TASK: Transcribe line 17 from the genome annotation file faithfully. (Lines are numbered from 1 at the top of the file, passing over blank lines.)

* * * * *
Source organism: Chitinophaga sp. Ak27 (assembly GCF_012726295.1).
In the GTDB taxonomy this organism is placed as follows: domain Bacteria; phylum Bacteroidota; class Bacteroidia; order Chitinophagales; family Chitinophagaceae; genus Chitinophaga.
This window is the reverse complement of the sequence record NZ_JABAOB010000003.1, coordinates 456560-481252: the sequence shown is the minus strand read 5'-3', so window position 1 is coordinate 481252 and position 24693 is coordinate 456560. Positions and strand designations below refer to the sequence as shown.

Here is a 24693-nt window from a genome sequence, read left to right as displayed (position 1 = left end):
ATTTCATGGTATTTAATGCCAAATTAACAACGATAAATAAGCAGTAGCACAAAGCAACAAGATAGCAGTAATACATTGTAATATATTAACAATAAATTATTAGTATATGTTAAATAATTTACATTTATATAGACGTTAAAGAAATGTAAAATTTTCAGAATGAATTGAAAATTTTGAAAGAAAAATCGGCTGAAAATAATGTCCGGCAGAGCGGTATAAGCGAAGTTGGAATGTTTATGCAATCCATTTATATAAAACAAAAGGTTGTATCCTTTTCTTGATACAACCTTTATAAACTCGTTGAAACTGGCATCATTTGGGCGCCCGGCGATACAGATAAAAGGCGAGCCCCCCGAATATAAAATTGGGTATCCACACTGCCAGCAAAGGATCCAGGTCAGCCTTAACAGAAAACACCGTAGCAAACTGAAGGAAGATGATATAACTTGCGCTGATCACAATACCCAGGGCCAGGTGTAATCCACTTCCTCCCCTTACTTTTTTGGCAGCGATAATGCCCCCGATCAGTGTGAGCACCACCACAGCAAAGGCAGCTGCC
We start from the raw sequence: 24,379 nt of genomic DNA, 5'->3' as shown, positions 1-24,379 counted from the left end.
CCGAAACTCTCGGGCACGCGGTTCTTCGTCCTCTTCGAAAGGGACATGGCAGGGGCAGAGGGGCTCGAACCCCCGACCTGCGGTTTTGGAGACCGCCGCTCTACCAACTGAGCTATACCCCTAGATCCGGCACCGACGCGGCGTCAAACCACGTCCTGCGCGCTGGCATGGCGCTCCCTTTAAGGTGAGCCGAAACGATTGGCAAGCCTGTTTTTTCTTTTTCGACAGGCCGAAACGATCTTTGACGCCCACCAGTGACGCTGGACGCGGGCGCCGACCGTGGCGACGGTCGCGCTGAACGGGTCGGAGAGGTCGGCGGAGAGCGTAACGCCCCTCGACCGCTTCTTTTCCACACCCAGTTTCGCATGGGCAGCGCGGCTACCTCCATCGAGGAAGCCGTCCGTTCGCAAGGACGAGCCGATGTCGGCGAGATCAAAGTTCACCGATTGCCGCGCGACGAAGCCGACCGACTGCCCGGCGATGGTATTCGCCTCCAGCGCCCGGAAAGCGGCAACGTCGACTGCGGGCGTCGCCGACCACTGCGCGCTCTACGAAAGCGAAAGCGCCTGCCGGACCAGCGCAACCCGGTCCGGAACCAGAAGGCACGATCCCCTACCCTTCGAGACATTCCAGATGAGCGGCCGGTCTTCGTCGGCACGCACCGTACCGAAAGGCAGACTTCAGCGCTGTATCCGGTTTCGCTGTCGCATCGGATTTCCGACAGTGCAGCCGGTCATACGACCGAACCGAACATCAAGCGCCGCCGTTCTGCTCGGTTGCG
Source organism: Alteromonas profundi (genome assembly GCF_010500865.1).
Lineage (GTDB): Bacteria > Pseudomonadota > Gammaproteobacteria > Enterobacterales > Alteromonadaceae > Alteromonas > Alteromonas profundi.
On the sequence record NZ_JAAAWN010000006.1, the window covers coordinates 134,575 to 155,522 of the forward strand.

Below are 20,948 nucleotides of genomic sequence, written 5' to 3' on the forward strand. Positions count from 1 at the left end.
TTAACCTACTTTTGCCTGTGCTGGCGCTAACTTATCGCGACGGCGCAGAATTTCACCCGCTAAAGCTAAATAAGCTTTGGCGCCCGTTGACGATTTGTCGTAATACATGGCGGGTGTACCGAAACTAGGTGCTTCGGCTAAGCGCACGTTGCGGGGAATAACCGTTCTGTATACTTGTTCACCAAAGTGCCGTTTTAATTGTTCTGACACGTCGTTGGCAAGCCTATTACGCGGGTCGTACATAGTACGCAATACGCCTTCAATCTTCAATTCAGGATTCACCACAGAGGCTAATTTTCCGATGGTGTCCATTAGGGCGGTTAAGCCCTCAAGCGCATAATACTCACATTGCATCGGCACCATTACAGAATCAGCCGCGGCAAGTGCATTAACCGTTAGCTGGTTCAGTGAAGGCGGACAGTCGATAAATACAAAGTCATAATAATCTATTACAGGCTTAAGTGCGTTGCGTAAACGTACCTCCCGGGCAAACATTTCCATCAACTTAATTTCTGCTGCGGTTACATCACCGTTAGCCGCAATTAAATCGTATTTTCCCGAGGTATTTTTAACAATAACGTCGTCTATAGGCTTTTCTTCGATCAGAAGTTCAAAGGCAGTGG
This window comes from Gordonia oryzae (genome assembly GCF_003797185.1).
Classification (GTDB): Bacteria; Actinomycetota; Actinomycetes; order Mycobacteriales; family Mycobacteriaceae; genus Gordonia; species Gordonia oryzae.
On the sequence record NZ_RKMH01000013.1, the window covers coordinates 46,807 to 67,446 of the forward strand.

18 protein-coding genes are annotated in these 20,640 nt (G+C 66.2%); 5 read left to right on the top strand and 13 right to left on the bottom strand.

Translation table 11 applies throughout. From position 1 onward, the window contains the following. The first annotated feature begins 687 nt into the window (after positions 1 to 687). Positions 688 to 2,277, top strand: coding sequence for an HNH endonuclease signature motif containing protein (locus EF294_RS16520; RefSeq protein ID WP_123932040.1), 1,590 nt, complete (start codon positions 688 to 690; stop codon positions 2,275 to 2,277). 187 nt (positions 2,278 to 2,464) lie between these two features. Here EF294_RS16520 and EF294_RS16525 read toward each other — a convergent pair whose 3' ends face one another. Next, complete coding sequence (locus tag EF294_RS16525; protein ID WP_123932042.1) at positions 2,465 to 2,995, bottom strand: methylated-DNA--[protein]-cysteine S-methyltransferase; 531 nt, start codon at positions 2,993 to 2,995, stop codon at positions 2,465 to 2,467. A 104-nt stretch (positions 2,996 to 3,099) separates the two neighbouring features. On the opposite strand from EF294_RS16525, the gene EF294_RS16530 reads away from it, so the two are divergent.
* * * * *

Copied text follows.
Translation table 11 applies throughout. From position 1 onward, the window contains the following. The first annotated feature begins 687 nt into the window (after positions 1 to 687). Positions 688 to 2,277, top strand: coding sequence for an HNH endonuclease signature motif containing protein (locus EF294_RS16520; RefSeq protein ID WP_123932040.1), 1,590 nt, complete (start codon positions 688 to 690; stop codon positions 2,275 to 2,277). 187 nt (positions 2,278 to 2,464) lie between these two features. Here EF294_RS16520 and EF294_RS16525 read toward each other — a convergent pair whose 3' ends face one another. Next, complete coding sequence (locus tag EF294_RS16525; protein ID WP_123932042.1) at positions 2,465 to 2,995, bottom strand: methylated-DNA--[protein]-cysteine S-methyltransferase; 531 nt, start codon at positions 2,993 to 2,995, stop codon at positions 2,465 to 2,467. A 104-nt stretch (positions 2,996 to 3,099) separates the two neighbouring features. On the opposite strand from EF294_RS16525, the gene EF294_RS16530 reads away from it, so the two are divergent.